• The Philistines are so excited to have captured Samson that they bring him out of prison to entertain them.
    • He does so, but he's not happy about it. Afterward, he rests between two pillars, with thousands of Philistines seated above him after watching his show. Rookie mistake, you guys.
    • Samson appeals to God for a final burst of strength to avenge himself of the Philistines.
    • "And Samson said, Let me die with the Philistines. And he bowed himself with all his might; and the house fell upon the lords, and upon all the people that were therein. So the dead which he slew at his death were more than they which he slew in his life" (KJV 16:30).
    • Then his brethren came and brought Samson's body back for a hero's burial near his family.
  • Chapter 17

    Micah Makes Some Silver Gods And Hires Some Priests

    • Note: The next four chapters are not in chronological order. They probably occurred at the same time as Judges chapter 1, and they show that when Israel didn't have judges or kings, their land became a sort of Wild West where the biggest and baddest could push everyone else around with impunity.
    • There's this guy named Micah. He steals a bunch of silver from his mom, but later gives it back to her.
    • She's very happy about that, and she uses the silver to make a graven image for her son so he can worship God in his own house.
    • Micah throws a few other valuable idols into his house, too.
    • Micah decides that with all these images in his house, he might as well make his son a priest and turn his house into a temple. This is a no-no, but he can't resist the chance to worship in his PJs.
    • In these days, there's no king (or judge) to tell Israel what to do. It's anarchy!
    • A Levite's passing through town, and Micah convinces him to be a priest in his house.
    • Micah's feeling pretty good right about now. "Now I know that the Lord will do me good," he says, "seeing I have a Levite […] priest" (KJV 17:13).
  • Chapter 18

    The Danites Steal Micah's Silver Gods And His Levite Priest

    • In these lawless circumstances, a group of Danites are looking for a place to settle down with their families.
    • They send out 5 strong men to find a suitable spot.
    • While they're in Micah's town, they recognize his Levite priest, whom they'd bumped into before.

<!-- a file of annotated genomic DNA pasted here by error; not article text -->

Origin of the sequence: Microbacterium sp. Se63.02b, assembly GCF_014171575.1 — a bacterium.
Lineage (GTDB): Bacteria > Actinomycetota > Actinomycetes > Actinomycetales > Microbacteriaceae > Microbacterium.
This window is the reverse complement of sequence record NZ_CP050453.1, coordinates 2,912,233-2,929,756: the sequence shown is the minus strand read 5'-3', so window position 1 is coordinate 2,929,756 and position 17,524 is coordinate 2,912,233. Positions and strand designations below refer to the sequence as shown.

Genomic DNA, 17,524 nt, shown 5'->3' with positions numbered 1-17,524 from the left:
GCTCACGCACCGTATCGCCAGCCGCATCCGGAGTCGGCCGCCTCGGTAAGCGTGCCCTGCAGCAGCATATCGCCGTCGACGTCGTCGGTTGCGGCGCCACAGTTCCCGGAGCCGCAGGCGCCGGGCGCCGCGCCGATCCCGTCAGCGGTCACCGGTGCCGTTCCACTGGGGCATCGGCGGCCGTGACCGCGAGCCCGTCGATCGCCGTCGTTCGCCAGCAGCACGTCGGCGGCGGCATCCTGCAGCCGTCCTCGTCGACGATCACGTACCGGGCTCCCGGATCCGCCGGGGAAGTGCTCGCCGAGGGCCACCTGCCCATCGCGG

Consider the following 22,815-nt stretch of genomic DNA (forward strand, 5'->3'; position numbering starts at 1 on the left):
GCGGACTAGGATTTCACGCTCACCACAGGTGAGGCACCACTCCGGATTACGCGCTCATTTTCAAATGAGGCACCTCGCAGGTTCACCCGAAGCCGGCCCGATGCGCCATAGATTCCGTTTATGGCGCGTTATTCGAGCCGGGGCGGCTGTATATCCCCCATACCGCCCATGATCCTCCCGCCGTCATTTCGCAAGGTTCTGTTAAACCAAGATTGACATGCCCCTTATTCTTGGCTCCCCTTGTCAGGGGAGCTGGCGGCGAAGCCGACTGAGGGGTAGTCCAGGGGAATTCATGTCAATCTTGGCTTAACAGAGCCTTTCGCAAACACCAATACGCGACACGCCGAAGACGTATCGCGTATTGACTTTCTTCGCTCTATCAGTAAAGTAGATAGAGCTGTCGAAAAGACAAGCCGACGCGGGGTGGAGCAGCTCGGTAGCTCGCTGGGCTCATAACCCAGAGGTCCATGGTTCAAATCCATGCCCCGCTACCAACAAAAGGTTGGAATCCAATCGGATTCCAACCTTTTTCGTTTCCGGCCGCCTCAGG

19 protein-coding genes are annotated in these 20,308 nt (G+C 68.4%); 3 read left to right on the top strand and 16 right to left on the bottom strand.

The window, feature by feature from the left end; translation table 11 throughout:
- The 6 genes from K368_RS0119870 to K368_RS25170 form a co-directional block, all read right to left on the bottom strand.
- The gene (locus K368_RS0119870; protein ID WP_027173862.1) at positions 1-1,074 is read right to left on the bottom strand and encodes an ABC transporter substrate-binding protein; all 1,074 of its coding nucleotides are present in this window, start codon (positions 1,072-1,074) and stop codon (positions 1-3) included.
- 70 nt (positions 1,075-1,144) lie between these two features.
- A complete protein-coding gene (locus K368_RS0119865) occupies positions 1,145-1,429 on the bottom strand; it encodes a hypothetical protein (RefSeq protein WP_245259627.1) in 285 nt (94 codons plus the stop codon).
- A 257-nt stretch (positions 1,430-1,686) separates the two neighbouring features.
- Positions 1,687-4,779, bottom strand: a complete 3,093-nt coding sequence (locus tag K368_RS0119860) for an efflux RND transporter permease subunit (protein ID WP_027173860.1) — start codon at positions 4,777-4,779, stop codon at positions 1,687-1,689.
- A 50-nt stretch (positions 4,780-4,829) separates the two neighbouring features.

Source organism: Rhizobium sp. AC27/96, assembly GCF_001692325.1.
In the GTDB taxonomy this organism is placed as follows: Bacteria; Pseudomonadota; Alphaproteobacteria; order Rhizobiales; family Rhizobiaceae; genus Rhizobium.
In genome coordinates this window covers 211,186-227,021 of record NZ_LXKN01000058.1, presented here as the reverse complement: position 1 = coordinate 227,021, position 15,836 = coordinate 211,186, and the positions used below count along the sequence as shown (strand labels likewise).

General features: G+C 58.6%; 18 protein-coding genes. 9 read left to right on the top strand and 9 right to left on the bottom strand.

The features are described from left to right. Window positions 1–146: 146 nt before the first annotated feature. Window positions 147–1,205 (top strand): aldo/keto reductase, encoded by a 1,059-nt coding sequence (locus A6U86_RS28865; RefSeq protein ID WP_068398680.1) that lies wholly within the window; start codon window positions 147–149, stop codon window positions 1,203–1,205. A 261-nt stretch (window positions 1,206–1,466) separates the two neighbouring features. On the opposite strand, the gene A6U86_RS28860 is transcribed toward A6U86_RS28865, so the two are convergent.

• When they see that he's become a priest, they ask him to counsel with God to see where they should go to find a home.
    • The Levite tells them that God will help them.
    • They find a really nice, spacious, secure city called Laish whose people don't guard it very well.
    • The spies decide that this is the place for them, and they return to their families and gather 600 warriors.
    • On their way to conquer Laish, they pass near Micah's house.
    • The 5 spies go with their army to say hi to their Levite friend.
    • While they're there, they decide to steal Micah's idols.
    • They also convince their pal to leave Micah's house and be their priest instead.
    • As they're making off like bandits, Micah and his pals chase them.
    • But "Micah saw that they were too strong for him," so he went back home (KJV 18:26).
    • The Danites conquer Laish and move in. With no king or judges, there's no one to stop them.
  • Chapter 19

    The Most Disgusting Chapter In The Bible

    • Warning: We're not kidding… This chapter is ugly. Really ugly.
    • Again, it shows the awful things that occurred during the chaos in Israel after Joshua and before the arrival of the replacement judges.
    • So this concubine (which in this case is just another word for wife) leaves her Levite husband. Some experts think that she had committed adultery against him; others think she left him because he was a bad husband.
    • At any rate, she goes to her father's house, and her husband follows her there to try and win her back.
    • He speaks "friendly unto her" (KJV 19:3), and convinces her to come back with him.
    • On their way home, they come to a Benjamite city called Gibeah. It's getting late, but they can't find a place to spend the night, so they just sit down on the side of the street.
    • An old man sees them and graciously invites them to stay the night in his house.
    • He feeds them and their donkeys, and they're having a grand ole' time, until…
    • …They hear a pounding at the door. It's a group of Benjamite locals, demanding that the old man let them, ahem, "know" his handsome Levite guest.
    • The old man says, "No way! What's the matter with you guys? This guy's my guest, fer cryin' out loud. Tell you what: Here's his concubine. Do whatever you want to her. Here, I'll even throw in my daughter."
    • We're thinking that this guy probably never won the Father-of-the-Year award.
    • This sounds an awful lot like Genesis 19… What's with these guys?
    • "No deal," say the door-to-door rapists. But the Levite brings out his concubine anyway, and the men of the city take her away and rape her all night.
    • They finally let her go when the sun begins to rise.